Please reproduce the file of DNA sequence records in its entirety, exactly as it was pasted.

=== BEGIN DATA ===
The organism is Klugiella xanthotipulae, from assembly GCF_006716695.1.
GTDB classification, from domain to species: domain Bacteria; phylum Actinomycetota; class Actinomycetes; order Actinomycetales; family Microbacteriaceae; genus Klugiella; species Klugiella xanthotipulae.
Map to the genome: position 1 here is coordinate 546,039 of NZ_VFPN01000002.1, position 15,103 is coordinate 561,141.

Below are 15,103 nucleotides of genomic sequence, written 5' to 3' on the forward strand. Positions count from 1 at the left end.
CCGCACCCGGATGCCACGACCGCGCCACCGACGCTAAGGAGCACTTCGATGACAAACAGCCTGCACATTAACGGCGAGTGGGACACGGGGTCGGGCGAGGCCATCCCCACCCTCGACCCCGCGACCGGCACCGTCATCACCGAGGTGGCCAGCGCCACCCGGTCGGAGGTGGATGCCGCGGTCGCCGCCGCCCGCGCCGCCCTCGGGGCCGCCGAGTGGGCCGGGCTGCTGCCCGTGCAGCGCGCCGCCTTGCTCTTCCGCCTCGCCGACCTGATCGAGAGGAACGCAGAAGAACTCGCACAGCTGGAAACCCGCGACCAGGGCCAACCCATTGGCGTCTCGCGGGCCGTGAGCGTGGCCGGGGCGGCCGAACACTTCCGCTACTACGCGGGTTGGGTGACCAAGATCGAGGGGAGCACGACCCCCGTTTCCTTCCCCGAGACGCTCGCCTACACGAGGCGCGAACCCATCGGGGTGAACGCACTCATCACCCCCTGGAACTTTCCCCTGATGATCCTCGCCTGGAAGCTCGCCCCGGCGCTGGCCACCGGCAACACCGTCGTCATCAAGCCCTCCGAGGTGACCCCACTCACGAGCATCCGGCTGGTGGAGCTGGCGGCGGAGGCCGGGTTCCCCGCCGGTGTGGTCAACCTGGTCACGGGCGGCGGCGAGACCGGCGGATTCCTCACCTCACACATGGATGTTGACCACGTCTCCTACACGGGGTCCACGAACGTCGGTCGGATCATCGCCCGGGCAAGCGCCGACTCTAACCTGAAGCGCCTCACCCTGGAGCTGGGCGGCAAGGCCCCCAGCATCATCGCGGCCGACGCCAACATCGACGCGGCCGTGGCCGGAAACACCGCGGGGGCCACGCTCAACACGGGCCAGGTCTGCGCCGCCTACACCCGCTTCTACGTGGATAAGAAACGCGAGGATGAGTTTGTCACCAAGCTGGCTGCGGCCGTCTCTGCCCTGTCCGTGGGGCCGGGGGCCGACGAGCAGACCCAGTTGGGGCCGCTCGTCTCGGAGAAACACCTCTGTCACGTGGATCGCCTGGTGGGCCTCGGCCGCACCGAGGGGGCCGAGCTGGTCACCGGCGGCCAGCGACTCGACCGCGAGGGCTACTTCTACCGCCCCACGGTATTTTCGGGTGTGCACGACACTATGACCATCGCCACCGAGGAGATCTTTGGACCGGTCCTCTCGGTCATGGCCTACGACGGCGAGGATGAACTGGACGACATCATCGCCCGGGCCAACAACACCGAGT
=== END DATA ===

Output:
The organism is Klugiella xanthotipulae, from assembly GCF_006716695.1.
GTDB classification, from domain to species: domain Bacteria; phylum Actinomycetota; class Actinomycetes; order Actinomycetales; family Microbacteriaceae; genus Klugiella; species Klugiella xanthotipulae.
Map to the genome: position 1 here is coordinate 546,039 of NZ_VFPN01000002.1, position 15,103 is coordinate 561,141.

Below are 15,103 nucleotides of genomic sequence, written 5' to 3' on the forward strand. Positions count from 1 at the left end.
CCGCACCCGGATGCCACGACCGCGCCACCGACGCTAAGGAGCACTTCGATGACAAACAGCCTGCACATTAACGGCGAGTGGGACACGGGGTCGGGCGAGGCCATCCCCACCCTCGACCCCGCGACCGGCACCGTCATCACCGAGGTGGCCAGCGCCACCCGGTCGGAGGTGGATGCCGCGGTCGCCGCCGCCCGCGCCGCCCTCGGGGCCGCCGAGTGGGCCGGGCTGCTGCCCGTGCAGCGCGCCGCCTTGCTCTTCCGCCTCGCCGACCTGATCGAGAGGAACGCAGAAGAACTCGCACAGCTGGAAACCCGCGACCAGGGCCAACCCATTGGCGTCTCGCGGGCCGTGAGCGTGGCCGGGGCGGCCGAACACTTCCGCTACTACGCGGGTTGGGTGACCAAGATCGAGGGGAGCACGACCCCCGTTTCCTTCCCCGAGACGCTCGCCTACACGAGGCGCGAACCCATCGGGGTGAACGCACTCATCACCCCCTGGAACTTTCCCCTGATGATCCTCGCCTGGAAGCTCGCCCCGGCGCTGGCCACCGGCAACACCGTCGTCATCAAGCCCTCCGAGGTGACCCCACTCACGAGCATCCGGCTGGTGGAGCTGGCGGCGGAGGCCGGGTTCCCCGCCGGTGTGGTCAACCTGGTCACGGGCGGCGGCGAGACCGGCGGATTCCTCACCTCACACATGGATGTTGACCACGTCTCCTACACGGGGTCCACGAACGTCGGTCGGATCATCGCCCGGGCAAGCGCCGACTCTAACCTGAAGCGCCTCACCCTGGAGCTGGGCGGCAAGGCCCCCAGCATCATCGCGGCCGACGCCAACATCGACGCGGCCGTGGCCGGAAACACCGCGGGGGCCACGCTCAACACGGGCCAGGTCTGCGCCGCCTACACCCGCTTCTACGTGGATAAGAAACGCGAGGATGAGTTTGTCACCAAGCTGGCTGCGGCCGTCTCTGCCCTGTCCGTGGGGCCGGGGGCCGACGAGCAGACCCAGTTGGGGCCGCTCGTCTCGGAGAAACACCTCTGTCACGTGGATCGCCTGGTGGGCCTCGGCCGCACCGAGGGGGCCGAGCTGGTCACCGGCGGCCAGCGACTCGACCGCGAGGGCTACTTCTACCGCCCCACGGTATTTTCGGGTGTGCACGACACTATGACCATCGCCACCGAGGAGATCTTTGGACCGGTCCTCTCGGTCATGGCCTACGACGGCGAGGATGAACTGGACGACATCATCGCCCGGGCCAACAACACCGAGT